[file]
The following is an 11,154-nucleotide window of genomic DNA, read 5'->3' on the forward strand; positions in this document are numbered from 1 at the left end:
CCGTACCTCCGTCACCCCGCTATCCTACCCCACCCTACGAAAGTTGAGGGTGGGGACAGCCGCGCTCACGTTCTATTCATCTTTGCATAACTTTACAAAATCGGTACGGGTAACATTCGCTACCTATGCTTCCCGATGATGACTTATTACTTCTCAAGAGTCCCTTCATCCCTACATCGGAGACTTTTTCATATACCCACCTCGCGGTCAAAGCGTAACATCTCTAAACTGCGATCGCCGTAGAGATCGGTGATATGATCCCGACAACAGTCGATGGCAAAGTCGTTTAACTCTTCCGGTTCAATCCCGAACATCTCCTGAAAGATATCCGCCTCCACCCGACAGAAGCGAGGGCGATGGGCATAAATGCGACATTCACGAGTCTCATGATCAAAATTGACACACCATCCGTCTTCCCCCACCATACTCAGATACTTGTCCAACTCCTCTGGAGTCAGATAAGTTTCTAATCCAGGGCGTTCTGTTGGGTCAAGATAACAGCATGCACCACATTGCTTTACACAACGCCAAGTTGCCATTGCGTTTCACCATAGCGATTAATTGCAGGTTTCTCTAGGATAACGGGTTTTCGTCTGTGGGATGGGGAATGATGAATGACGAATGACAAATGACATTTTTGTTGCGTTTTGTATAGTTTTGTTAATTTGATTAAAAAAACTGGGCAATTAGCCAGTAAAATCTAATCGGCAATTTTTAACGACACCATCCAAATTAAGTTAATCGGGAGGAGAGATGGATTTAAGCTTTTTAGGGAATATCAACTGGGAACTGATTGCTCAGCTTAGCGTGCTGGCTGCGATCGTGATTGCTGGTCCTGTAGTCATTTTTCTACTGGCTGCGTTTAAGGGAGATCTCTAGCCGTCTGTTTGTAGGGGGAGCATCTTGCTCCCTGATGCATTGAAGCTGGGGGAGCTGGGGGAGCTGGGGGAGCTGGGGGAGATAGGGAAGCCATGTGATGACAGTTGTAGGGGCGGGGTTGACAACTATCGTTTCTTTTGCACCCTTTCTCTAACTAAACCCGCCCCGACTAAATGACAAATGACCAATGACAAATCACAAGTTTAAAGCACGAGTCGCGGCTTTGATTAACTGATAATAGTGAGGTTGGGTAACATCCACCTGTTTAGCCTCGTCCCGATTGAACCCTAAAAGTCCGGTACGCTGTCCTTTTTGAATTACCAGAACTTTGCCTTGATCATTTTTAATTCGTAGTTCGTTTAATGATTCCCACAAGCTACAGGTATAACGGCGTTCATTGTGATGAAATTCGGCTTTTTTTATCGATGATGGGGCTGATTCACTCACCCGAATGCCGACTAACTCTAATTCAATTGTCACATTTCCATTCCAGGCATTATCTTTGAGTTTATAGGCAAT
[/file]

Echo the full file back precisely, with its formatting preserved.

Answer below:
The following is an 11,154-nucleotide window of genomic DNA, read 5'->3' on the forward strand; positions in this document are numbered from 1 at the left end:
CCGTACCTCCGTCACCCCGCTATCCTACCCCACCCTACGAAAGTTGAGGGTGGGGACAGCCGCGCTCACGTTCTATTCATCTTTGCATAACTTTACAAAATCGGTACGGGTAACATTCGCTACCTATGCTTCCCGATGATGACTTATTACTTCTCAAGAGTCCCTTCATCCCTACATCGGAGACTTTTTCATATACCCACCTCGCGGTCAAAGCGTAACATCTCTAAACTGCGATCGCCGTAGAGATCGGTGATATGATCCCGACAACAGTCGATGGCAAAGTCGTTTAACTCTTCCGGTTCAATCCCGAACATCTCCTGAAAGATATCCGCCTCCACCCGACAGAAGCGAGGGCGATGGGCATAAATGCGACATTCACGAGTCTCATGATCAAAATTGACACACCATCCGTCTTCCCCCACCATACTCAGATACTTGTCCAACTCCTCTGGAGTCAGATAAGTTTCTAATCCAGGGCGTTCTGTTGGGTCAAGATAACAGCATGCACCACATTGCTTTACACAACGCCAAGTTGCCATTGCGTTTCACCATAGCGATTAATTGCAGGTTTCTCTAGGATAACGGGTTTTCGTCTGTGGGATGGGGAATGATGAATGACGAATGACAAATGACATTTTTGTTGCGTTTTGTATAGTTTTGTTAATTTGATTAAAAAAACTGGGCAATTAGCCAGTAAAATCTAATCGGCAATTTTTAACGACACCATCCAAATTAAGTTAATCGGGAGGAGAGATGGATTTAAGCTTTTTAGGGAATATCAACTGGGAACTGATTGCTCAGCTTAGCGTGCTGGCTGCGATCGTGATTGCTGGTCCTGTAGTCATTTTTCTACTGGCTGCGTTTAAGGGAGATCTCTAGCCGTCTGTTTGTAGGGGGAGCATCTTGCTCCCTGATGCATTGAAGCTGGGGGAGCTGGGGGAGCTGGGGGAGCTGGGGGAGATAGGGAAGCCATGTGATGACAGTTGTAGGGGCGGGGTTGACAACTATCGTTTCTTTTGCACCCTTTCTCTAACTAAACCCGCCCCGACTAAATGACAAATGACCAATGACAAATCACAAGTTTAAAGCACGAGTCGCGGCTTTGATTAACTGATAATAGTGAGGTTGGGTAACATCCACCTGTTTAGCCTCGTCCCGATTGAACCCTAAAAGTCCGGTACGCTGTCCTTTTTGAATTACCAGAACTTTGCCTTGATCATTTTTAATTCGTAGTTCGTTTAATGATTCCCACAAGCTACAGGTATAACGGCGTTCATTGTGATGAAATTCGGCTTTTTTTATCGATGATGGGGCTGATTCACTCACCCGAATGCCGACTAACTCTAATTCAATTGTCACATTTCCATTCCAGGCATTATCTTTGAGTTTATAGGCAAT